The fight for Sangkook University Hospital has begun, and the arrival of someone probably already being burned in effigy by the staff brings a lot of nastiness to the surface. While Jin-woo struggles to find information and allies for his plans, the aforementioned Seung-hyo is already reworking the hospital from the ground up, eager to cut away the parts that do not suit his needs and the greater ambitions hidden behind them.
Episode two pulls back the curtain to focus on the other side of our lead coin. While the staff brands him a villain, the writing is more realistic in its approach. Seung-hyo's (Cho Seung-woo) motives are business-focused and his methods manipulative, but his take on the staff's own dishonesty is not wrong. He is exposing an elitist behavior born of the hospital's status. He is the most dreaded type of an antagonist, because he sees right through his adversaries.
The staff have every right to be angry at the lack of transparency, but many seem to simply dislike the inconvenience this will cause their careers, while remaining willfully blind to the reality that even hospitals need to be functional and sustainable as organizations. There are two sides here, one using the front of idealism and caring for Seoul patients, and the other using pragmatism and caring for rural patients, while both having personal gain and comfort in mind.
There are always exceptions, of course. Joo Kyeong-moon (Yoo Jae-myung) is fighting a losing battle against a dysfunctional system, and Jin-woo (Lee Dong-wook) is clinging to nostalgia. His vision of the ER going dark and decrepit is the chilling realization of a man who has more to lose than a cushy job. He lost a father figure to betrayal and death, and his home is now under attack. It feels like Jin-woo is afraid to move past the world that he knew, and the choices that he made; a fear his hallucinations paint very clearly.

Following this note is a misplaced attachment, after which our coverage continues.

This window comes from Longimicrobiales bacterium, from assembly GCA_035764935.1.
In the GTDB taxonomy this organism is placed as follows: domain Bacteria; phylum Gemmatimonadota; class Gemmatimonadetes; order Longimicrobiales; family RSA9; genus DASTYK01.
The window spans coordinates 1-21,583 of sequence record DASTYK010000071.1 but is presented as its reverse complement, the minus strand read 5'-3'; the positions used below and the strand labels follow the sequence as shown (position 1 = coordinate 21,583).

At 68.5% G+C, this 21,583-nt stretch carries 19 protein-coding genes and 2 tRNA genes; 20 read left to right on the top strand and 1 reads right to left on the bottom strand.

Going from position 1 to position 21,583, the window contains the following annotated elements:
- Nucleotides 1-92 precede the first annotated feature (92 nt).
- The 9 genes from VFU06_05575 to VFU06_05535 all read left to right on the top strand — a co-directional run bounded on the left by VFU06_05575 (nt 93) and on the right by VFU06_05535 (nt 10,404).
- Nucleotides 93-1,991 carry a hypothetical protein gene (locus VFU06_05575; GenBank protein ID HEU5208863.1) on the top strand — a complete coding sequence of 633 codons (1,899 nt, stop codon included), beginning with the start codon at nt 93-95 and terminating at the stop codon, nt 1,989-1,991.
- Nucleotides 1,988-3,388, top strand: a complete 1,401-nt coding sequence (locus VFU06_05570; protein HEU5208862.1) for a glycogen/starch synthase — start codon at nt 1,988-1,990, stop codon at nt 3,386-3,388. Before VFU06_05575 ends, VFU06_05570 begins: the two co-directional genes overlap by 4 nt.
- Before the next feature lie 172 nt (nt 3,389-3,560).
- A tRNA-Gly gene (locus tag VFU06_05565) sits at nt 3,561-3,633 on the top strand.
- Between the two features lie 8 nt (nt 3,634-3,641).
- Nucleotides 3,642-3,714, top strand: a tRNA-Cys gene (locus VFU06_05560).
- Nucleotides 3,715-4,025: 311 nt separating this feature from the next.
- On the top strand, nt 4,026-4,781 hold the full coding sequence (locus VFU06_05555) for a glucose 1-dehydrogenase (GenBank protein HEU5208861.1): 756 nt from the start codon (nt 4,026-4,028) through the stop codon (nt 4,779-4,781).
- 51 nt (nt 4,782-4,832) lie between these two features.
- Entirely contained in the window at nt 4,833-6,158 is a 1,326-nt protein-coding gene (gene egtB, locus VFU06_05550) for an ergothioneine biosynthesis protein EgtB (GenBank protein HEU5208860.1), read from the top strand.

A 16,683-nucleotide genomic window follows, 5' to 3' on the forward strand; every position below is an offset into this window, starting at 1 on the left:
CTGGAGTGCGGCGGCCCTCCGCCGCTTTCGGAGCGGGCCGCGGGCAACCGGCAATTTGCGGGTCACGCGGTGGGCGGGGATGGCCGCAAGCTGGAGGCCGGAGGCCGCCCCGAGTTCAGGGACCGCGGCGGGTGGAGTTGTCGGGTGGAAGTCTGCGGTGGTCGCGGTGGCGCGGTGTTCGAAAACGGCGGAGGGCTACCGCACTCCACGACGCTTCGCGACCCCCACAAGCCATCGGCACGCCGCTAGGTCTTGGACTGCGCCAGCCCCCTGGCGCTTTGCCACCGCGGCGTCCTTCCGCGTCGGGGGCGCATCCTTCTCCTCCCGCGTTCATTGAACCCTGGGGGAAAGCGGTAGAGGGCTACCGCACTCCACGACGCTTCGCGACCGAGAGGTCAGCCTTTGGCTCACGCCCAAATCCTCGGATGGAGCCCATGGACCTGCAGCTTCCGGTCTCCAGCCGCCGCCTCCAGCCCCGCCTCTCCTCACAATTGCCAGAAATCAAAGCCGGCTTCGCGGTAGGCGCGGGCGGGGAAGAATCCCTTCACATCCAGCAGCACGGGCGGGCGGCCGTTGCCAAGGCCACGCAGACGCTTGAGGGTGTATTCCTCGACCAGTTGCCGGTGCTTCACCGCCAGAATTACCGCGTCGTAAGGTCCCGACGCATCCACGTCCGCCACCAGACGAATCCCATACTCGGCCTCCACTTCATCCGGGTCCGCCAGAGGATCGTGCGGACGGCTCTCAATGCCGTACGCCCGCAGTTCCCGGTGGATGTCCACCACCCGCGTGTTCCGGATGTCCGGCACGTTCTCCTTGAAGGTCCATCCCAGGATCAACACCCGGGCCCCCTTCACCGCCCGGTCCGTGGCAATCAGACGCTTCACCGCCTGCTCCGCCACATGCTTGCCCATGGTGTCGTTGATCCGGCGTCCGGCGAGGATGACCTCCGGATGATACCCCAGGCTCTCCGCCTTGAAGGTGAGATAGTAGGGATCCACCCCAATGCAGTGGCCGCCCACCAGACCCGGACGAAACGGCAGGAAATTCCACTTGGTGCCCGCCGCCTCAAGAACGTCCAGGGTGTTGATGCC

I love the focus on the characters and their driving forces. One issue I have with writer Lee Soo-yeon-I's previous work, "Secret Forest", which I am currently watching, is that there is very little personal connection between the developed characters and the case they work on. From the victim to the setting, everything is personal for those working at Sangkook University Hospital. The characters of "Life" that I am growing to like have their own stakes in the story, which engages me more.
I look forward to unraveling them all. From reactionary queen Oh Se-hwa (Moon So-ri) to the perpetually tired Kyeong-moon, and obviously the fresh overlord, Seung-hyo, who seems to have a soft side as well. My hope for "Life" is that, aside from the potential murder mystery and hospital politics, we will see a story about balancing between one's calling and personal wants, as well as the realities of an organization and its intended selfless function.
Written by: Orion from 'Orion's Ramblings'
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Vasia, also known as Orion or Ori online, is currently doing opinion pieces and database upkeep. She has a love for good TV and a penchant for rambling in written form. Vasia can be contacted via firstname.lastname@example.org.
"[HanCinema's Drama Review] "Life" Episode 2"
by HanCinema is licensed under a Creative Commons Attribution-Share Alike 3.0 Unported License.
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